No-ball system must become norm: Copeland

The International Cricket Council has announced third umpires will be responsible for calling all front-foot no-balls during the women's Twenty20 World Cup.

ADAM VOGES at WACA in Perth, Australia.
ADAM VOGES at WACA in Perth, Australia. Picture: Stefan Gosatti/Getty Images

Trent Copeland is thrilled the International Cricket Council has embraced the campaign for common sense on no-balls, declaring Tuesday's change should become the norm in every series.

The ICC has confirmed the women's Twenty20 World Cup, starting next week in Australia, will be the first tournament to feature front-foot technology.

The third umpire will monitor bowlers' landing foot after each ball and communicate to their on-field counterparts whether it was a legal delivery.

On-field umpires have been instructed by the ICC, which is satisfied with the standard of technology after recent trials in India and the West Indies, not to call any front-foot no-balls unless advised.

Calls for the change gathered momentum after Seven pundit Copeland exposed how 21 no-balls were missed in two sessions during this summer's first Test.

"It's a glaringly obvious thing that had to change and it's great the ICC has taken action," former Test paceman Copeland told AAP.

"I remember talking to umpire Richard Kettleborough the day after (the no-ball segment), just making sure he knew we weren't targeting the umpires.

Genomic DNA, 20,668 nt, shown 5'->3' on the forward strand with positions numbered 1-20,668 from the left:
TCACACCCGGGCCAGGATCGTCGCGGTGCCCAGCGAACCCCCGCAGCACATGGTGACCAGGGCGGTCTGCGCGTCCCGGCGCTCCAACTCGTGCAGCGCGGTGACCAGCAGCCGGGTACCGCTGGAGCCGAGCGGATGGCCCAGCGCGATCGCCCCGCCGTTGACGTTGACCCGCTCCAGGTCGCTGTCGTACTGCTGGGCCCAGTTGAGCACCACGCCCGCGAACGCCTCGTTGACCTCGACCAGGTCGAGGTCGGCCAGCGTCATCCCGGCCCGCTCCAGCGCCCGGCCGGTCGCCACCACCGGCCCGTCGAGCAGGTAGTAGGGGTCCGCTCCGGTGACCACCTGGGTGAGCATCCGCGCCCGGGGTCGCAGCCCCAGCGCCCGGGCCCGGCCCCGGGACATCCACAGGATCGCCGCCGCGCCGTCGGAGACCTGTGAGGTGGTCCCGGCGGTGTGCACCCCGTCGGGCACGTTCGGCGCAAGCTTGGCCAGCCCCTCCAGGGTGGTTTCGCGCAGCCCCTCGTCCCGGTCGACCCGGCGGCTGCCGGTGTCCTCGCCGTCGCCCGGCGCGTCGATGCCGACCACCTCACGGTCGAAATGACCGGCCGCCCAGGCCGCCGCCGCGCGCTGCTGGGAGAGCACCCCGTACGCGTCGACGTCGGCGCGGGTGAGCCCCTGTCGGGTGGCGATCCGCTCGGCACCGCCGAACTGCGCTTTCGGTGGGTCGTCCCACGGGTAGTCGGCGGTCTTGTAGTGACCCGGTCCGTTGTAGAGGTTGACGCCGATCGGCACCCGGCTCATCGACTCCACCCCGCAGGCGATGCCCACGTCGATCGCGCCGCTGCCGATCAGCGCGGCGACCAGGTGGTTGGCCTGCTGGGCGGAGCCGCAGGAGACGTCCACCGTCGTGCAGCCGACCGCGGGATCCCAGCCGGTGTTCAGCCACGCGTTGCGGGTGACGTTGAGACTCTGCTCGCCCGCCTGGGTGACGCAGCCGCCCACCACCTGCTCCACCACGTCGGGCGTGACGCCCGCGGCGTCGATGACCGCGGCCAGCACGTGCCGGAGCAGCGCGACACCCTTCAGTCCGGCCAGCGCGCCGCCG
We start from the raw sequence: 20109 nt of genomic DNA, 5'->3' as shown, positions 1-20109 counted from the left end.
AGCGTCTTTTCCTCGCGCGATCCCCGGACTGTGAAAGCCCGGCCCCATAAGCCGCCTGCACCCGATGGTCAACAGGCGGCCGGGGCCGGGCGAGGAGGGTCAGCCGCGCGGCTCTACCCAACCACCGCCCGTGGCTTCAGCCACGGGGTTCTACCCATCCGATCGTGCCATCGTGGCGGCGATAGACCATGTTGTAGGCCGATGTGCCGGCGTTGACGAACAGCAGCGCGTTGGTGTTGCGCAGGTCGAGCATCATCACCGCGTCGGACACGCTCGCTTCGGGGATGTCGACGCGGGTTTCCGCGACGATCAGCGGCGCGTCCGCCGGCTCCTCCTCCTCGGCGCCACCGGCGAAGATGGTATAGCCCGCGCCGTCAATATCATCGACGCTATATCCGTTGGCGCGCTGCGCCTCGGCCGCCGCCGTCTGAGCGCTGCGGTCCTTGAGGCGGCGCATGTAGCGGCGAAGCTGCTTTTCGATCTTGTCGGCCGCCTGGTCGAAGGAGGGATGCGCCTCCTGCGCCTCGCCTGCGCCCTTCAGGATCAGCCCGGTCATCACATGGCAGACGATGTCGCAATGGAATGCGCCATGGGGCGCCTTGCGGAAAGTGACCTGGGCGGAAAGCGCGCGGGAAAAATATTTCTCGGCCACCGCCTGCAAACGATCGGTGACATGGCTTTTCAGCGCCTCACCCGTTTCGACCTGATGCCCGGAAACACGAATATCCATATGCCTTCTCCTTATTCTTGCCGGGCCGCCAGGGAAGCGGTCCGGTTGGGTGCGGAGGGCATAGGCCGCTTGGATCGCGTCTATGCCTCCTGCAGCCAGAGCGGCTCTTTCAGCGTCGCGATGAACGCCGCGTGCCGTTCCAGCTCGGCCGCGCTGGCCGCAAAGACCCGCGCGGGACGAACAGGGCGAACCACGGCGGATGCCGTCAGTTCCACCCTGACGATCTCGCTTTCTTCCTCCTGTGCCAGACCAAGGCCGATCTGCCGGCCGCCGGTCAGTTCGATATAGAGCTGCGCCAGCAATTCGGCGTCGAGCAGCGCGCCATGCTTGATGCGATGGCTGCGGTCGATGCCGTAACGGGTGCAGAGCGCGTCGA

"That it was more about the process. How things evolve, how rules are written and that modernising those things can only help.

"His response was 'mate, we want the correct decision to happen all the time, so any technology that can assist is certainly a good thing'."

The no-ball technology was recently trialled during 12 games, with all 4717 deliveries judged accurately.

Copeland declared it was a "non-negotiable" for the new no-ball method to be used in all international cricket.

"I know there's financial hurdles," Copeland said.

"But my question is always is this important or not? Is it important the ICC has games that function well, correct decisions?

"If the answer is yet, and I think they'd be hard-pressed to say no, then it's something we have to find money for."

There have been several cases of miffed bowlers being denied a wicket because a replay revealed they overstepped, only to find on-field umpires missed a stack of preceding no-balls.

The other extreme came during Adam Voges' match-winning knock of 239 for Australia in a 2016 trans-Tasman Test.

Doug Bracewell was incorrectly no-balled while dismissing Voges for seven.

ICC general manager of cricket Geoff Allardice noted the technology had improved significantly in recent years and could now be introduced "cost-effectively and with minimum impact on the flow of the game".

"No-balls are difficult for umpires to call accurately ... I'm confident that this technology will reduce the small number of front-foot no-ball errors," Allardice said.


AAP